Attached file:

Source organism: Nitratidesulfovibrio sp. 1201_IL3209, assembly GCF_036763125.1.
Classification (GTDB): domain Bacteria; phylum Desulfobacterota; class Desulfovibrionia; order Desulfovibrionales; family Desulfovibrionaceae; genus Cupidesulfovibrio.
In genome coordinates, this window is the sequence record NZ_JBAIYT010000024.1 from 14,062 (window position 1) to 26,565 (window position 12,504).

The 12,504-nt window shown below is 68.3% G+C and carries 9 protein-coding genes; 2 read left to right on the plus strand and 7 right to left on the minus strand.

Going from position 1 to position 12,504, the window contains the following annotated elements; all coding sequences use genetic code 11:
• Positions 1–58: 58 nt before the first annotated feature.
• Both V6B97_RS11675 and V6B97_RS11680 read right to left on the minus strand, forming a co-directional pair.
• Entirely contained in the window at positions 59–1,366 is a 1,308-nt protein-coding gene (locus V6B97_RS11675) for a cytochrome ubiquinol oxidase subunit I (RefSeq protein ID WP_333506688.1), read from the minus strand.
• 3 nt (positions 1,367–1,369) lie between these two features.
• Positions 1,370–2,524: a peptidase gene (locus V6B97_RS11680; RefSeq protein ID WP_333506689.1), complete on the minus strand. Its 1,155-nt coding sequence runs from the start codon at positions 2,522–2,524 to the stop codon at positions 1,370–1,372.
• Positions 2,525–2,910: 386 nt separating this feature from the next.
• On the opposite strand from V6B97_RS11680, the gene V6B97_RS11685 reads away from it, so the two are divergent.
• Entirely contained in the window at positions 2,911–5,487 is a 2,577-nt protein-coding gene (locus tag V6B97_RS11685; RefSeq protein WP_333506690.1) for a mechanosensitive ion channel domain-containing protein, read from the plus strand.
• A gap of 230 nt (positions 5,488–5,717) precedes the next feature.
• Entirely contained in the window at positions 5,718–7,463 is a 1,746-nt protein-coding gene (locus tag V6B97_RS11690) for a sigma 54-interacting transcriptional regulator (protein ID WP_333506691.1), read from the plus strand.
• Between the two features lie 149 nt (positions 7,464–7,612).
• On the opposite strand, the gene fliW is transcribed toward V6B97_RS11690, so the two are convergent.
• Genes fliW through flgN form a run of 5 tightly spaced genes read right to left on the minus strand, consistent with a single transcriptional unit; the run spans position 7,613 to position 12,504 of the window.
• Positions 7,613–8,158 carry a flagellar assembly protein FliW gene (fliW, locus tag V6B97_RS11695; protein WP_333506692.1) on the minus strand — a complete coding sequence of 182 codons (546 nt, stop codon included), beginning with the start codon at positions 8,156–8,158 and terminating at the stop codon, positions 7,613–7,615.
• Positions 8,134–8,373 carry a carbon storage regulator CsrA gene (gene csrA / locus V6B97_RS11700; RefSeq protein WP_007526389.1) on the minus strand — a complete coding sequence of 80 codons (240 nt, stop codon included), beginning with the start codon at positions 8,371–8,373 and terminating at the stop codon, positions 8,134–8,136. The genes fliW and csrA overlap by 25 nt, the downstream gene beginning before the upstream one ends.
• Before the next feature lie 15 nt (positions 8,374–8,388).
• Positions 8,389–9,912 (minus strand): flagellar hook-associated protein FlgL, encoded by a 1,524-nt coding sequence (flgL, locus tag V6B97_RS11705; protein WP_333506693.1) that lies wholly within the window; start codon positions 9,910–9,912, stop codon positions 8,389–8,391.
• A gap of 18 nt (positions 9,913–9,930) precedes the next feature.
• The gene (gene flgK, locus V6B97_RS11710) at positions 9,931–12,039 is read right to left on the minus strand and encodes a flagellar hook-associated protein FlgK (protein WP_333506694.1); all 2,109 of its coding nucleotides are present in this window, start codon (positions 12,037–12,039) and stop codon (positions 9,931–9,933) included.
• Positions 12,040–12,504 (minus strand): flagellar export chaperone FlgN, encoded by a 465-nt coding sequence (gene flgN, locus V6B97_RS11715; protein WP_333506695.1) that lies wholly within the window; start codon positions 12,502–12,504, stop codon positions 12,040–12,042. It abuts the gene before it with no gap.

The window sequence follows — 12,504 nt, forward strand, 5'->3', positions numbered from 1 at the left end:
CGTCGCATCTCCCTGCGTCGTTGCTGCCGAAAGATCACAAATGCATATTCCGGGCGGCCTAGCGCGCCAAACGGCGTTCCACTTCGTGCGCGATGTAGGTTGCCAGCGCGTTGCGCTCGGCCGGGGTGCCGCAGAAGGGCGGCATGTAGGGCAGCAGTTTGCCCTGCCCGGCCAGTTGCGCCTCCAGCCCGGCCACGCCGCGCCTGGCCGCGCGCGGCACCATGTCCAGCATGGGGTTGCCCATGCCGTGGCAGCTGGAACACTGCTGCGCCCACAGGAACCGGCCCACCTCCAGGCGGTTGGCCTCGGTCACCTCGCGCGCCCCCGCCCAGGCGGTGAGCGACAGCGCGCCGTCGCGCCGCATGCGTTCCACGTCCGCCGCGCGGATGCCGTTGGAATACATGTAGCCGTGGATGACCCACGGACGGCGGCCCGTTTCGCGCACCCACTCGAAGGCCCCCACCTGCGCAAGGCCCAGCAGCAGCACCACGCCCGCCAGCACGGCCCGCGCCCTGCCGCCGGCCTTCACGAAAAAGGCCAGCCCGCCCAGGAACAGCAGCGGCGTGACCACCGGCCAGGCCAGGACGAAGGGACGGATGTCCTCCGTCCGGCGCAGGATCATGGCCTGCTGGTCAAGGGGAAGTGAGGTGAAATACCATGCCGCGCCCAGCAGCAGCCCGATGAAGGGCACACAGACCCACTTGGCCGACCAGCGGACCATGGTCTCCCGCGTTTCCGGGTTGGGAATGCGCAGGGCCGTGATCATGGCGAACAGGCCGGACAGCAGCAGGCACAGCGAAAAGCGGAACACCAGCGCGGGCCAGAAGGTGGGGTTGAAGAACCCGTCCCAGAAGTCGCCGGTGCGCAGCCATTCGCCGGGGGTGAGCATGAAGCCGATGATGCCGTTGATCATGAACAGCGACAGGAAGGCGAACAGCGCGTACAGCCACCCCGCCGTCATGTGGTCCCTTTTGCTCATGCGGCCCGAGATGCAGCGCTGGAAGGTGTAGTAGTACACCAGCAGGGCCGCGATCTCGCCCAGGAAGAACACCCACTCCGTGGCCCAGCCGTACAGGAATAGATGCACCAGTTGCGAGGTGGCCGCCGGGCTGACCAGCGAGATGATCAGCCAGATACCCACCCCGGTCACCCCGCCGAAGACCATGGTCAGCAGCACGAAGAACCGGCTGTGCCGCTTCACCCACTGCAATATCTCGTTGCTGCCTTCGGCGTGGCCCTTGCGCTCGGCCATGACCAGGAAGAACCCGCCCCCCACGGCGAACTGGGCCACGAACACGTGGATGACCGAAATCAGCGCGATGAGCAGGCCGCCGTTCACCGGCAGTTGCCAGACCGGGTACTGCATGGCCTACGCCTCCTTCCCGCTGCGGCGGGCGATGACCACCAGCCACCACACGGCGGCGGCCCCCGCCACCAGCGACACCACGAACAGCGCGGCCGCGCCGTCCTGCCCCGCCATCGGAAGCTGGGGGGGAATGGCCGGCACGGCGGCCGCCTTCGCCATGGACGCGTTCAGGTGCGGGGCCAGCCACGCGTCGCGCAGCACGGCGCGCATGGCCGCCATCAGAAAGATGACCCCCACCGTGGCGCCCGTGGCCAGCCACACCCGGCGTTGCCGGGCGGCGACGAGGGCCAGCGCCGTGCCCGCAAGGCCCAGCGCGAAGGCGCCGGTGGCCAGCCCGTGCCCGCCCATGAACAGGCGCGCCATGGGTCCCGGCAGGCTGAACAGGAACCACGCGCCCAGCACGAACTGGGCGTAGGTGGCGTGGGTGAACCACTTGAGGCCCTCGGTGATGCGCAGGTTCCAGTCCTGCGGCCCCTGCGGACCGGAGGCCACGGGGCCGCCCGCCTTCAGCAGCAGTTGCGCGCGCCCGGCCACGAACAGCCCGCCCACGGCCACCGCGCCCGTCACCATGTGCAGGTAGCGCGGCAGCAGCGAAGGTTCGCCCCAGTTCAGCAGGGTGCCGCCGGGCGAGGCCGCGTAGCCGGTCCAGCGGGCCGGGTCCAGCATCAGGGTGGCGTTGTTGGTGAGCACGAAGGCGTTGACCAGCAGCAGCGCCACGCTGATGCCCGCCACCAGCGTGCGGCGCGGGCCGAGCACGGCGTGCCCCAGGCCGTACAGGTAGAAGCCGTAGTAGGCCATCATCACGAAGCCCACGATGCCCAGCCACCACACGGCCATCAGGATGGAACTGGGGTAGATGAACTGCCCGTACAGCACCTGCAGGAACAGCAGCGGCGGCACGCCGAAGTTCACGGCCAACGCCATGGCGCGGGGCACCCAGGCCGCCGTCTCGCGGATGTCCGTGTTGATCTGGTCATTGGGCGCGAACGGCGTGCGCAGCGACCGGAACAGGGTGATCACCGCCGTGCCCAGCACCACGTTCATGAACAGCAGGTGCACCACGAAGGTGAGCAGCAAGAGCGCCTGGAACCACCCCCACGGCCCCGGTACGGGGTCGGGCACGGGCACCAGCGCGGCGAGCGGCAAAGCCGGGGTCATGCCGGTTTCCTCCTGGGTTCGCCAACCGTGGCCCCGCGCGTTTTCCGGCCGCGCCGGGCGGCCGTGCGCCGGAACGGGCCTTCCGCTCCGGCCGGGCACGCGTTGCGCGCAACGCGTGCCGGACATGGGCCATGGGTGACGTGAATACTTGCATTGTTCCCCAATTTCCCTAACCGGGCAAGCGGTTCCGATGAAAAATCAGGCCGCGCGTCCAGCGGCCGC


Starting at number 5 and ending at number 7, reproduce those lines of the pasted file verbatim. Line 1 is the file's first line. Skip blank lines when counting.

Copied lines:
Going from position 1 to position 12,504, the window contains the following annotated elements; all coding sequences use genetic code 11:
• Positions 1–58: 58 nt before the first annotated feature.
• Both V6B97_RS11675 and V6B97_RS11680 read right to left on the minus strand, forming a co-directional pair.